The Moviegoing with Bill newsletter is often where I first hear about low-budget, no-profile movies like The Wet Ones, even as someone who spends an embarrassing amount of their free time looking for bizarro new releases.  Just in the past few months, Bill has reviewed the titles Phony, Demigod, Tower Rats, The Secret Society for Slow Romance, and Straight to VHS, which I have seen covered nowhere else online.  It’s impressive.  What’s even more impressive is his enthusiasm for reaching out to D.I.Y. filmmakers & likeminded movie nerds about this kind of outsider art.  I’ve met Bill IRL and have spoken with him at length on our podcast, but only because he reached out to ask us what Swampflix is all about soon after we started publishing in 2015.  He’s a Rotten Tomatoes-approved critic with paid pieces on sites like The Spool, Occupy, and Offbeat, so it’s surprising he would have any interest in our self-published digi-zine film blog.  And yet he recently nominated me for inclusion in the South Eastern Film Critics Association for my work with Swampflix, an honor I find bewildering.  Chances are that if you’ve made, screened, written about, or even just attended independent cinema in Louisiana (if not beyond), Bill Arceneaux has reached out to you online to see what you’re about, and whether you’re interested in collaboration.  And if he hasn’t, he’d probably love to hear from you.  That’s an invaluable impulse in our subcultural niche, considering how anti-social of a hobby it is to sit quietly in the dark to watch movies.  I imagine it’s even more rewarding for D.I.Y. filmmakers like Wigwolf, since self-publishing your art in our modern online hellscape is often just broadcasting into the void, with no one to answer back (or, worse yet, for some dipshit to review your self-made movie negatively even though it’s entirely harmless & avoidable).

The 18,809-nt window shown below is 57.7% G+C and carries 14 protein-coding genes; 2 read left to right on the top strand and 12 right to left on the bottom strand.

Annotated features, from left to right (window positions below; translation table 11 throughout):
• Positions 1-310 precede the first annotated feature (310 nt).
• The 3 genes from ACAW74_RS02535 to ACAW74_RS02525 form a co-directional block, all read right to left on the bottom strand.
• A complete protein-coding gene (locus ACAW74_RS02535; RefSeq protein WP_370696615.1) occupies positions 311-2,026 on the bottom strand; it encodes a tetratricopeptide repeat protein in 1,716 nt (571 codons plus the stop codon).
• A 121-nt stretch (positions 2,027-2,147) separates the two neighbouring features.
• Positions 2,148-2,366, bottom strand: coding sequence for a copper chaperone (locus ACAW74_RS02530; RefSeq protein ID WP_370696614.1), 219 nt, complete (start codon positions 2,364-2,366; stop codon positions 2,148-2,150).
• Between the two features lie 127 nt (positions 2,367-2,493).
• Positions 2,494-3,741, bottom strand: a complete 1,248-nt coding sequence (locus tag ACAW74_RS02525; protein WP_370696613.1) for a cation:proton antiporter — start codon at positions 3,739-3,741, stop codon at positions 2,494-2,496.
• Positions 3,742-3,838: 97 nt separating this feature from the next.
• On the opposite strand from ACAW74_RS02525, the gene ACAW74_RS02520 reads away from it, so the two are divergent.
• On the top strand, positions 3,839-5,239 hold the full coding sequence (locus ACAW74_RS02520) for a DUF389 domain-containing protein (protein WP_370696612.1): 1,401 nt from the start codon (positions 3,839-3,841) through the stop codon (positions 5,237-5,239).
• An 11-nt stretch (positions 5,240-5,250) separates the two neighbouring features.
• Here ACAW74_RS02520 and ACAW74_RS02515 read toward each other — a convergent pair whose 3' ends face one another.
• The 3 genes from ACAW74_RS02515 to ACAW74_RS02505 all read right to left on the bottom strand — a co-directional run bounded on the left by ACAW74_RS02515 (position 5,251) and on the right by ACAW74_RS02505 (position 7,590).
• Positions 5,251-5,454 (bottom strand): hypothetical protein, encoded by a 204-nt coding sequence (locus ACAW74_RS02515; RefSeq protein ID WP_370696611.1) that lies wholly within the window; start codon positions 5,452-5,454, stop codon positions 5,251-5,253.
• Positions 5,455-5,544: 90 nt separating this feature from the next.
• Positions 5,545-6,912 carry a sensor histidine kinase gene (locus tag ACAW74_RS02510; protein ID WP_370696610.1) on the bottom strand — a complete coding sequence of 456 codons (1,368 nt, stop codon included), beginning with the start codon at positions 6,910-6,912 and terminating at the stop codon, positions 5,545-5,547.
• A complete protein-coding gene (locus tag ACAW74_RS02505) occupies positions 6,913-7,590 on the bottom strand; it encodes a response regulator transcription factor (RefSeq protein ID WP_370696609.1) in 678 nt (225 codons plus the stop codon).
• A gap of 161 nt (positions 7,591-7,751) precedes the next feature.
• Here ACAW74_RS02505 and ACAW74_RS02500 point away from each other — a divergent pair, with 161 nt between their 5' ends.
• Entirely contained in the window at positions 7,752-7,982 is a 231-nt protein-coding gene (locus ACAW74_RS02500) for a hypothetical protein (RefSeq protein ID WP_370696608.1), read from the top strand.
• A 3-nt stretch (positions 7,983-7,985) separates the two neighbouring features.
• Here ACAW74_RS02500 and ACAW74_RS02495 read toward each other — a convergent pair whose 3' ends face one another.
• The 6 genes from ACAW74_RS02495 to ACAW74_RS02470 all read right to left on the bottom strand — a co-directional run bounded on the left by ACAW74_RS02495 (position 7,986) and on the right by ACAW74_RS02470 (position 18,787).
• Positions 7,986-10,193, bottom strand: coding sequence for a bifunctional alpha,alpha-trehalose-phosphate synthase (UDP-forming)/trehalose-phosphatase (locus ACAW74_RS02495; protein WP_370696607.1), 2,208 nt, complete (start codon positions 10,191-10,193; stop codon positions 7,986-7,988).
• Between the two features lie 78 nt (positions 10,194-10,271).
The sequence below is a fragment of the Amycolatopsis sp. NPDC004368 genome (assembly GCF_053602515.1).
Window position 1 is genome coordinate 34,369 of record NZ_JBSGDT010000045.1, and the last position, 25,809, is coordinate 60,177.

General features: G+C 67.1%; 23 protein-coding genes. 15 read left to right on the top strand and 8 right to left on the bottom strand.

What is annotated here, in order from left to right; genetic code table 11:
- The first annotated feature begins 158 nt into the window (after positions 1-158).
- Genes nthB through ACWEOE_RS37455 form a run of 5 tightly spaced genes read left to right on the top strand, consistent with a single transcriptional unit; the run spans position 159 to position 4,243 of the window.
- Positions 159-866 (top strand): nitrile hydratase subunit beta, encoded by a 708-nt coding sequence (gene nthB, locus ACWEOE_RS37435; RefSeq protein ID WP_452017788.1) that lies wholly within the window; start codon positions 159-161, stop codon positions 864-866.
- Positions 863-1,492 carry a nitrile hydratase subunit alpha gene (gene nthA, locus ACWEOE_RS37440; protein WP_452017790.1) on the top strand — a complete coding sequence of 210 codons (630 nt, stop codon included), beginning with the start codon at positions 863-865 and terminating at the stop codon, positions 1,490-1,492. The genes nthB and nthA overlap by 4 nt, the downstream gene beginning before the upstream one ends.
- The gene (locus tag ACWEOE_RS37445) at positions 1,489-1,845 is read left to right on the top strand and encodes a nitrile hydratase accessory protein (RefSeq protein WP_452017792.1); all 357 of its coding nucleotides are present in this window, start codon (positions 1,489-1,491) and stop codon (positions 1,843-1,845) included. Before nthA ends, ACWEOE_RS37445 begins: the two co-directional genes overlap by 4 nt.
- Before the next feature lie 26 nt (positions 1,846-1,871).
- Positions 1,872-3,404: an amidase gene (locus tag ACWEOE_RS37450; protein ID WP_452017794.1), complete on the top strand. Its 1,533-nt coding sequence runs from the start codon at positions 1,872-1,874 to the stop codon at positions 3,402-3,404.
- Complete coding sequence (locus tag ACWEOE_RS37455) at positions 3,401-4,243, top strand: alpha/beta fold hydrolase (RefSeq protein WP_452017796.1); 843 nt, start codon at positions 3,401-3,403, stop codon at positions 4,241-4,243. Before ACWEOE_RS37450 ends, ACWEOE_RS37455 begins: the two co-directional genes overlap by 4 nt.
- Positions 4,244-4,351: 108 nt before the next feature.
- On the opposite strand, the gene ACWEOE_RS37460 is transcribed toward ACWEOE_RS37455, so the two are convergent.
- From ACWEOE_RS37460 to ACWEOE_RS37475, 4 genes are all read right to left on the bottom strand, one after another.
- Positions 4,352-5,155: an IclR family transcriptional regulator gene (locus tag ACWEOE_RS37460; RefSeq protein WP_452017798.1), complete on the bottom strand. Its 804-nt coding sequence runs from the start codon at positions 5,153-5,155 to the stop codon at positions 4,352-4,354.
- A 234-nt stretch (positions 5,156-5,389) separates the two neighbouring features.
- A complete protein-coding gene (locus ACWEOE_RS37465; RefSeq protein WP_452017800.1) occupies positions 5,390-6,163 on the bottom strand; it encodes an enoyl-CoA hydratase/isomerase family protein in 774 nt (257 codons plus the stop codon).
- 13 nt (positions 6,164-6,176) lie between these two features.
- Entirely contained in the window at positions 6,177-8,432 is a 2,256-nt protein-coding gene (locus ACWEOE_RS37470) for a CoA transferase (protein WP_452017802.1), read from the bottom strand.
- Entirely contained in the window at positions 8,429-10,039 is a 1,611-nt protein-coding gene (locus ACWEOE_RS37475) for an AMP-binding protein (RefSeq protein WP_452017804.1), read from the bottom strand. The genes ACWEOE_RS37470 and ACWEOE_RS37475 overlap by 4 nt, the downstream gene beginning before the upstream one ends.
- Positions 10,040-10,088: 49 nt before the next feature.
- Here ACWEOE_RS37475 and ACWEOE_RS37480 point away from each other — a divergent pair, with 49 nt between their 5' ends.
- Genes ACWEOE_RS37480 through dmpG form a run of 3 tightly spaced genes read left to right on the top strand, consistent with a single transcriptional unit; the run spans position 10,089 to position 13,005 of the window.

There isn’t much of a point to this post besides encouraging anyone who engages with The Wet Ones to also read Bill Arceneaux’s interview with its creator.  It’s an essential companion piece.  And while you’re over on the Moviegoing with Bill page, go ahead and subscribe to the newsletter.  You’ll find tons of weirdo outsider art through that resource – some that will blow your mind, and some that will turn your stomach.

-Brandon Ledet

Episode #157 of The Swampflix Podcast: Denise Richards, Fake Cheerleaders, and Real Housewives

Welcome to Episode #157 of The Swampflix Podcast. For this episode, Brandon and Britnee discuss all things Denise Richards, from her early roles as cheerleaders to her recent roles as cheerleaders’ moms to her iconic run on the reality series The Real Housewives of Beverly Hills. Enjoy!

00:00 Welcome

02:30 Barry Munday (2010)
05:40 The Girl Can’t Help It (1956)
08:40 Will Success Spoil Rock Hunter? (1957)

14:12 The Real Housewives of Beverly Hills

50:55 The Secret Lives of Cheerleaders (2019)
1:01:45 Killer Cheer Mom (2021)
1:08:55 Wild Things (1998)
1:16:00 Tanny and the Teenage T-Rex (1994)

You can stay up to date with our podcast by subscribing on SoundCloudSpotifyiTunesStitcher, or TuneIn.

– The Podcast Crew

Lagniappe Podcast: Wise Blood (1979)

For this lagniappe episode of the podcast, Boomer, Brandon, and Alli discuss John Huston’s 1979 adaptation of the Flannery O’Connor novel Wise Blood, starring Brad Dourif as an atheist street preacher.

00:00 The Top 10 Films of 2021

08:35 The X-Files: I Want to Believe (2008)
15:30 The House (2022)
19:13 Encanto (2021)
22:05 Ratatouille (2007)
22:40 Code 8 (2019)
24:12 Aftermath (2021)
25:30 Paradise Hills (2019)
30:40 Eternals (2021)
38:16 The Faculty (1998)
42:15 Scream 5 (2022)
45:20 Plan B (2021)
48:22 Language Lessons (2021)
52:50 Kung-Fu Master! (1988)
56:12 Barking Dogs Never Bite (2000)

1:01:35 Wise Blood (1979)

You can stay up to date with our podcast through SoundCloudSpotifyiTunesStitcherTuneIn, or by following the links on this page.

– The Lagniappe Podcast Crew

Swan Song (2021)

One of the most surprising frontrunners for 2021’s Movie of the Year is the culinary revenge drama Pig, in which a world-weary Nicolas Cages emerges from retirement & isolation to smite his rivals with the fine art of fine dining.  I personally related to Pig‘s kitchen culture critiques more than I expected to, especially as someone who put themselves through college by working back-of-house positions for most of the 2000s.  But what about people with no kitchen experience?  What if you’re a veteran of less macho service industries, like hair salons & drag clubs?  Don’t you deserve your own revenge-mission drama that’s quietly bitter about the changing world?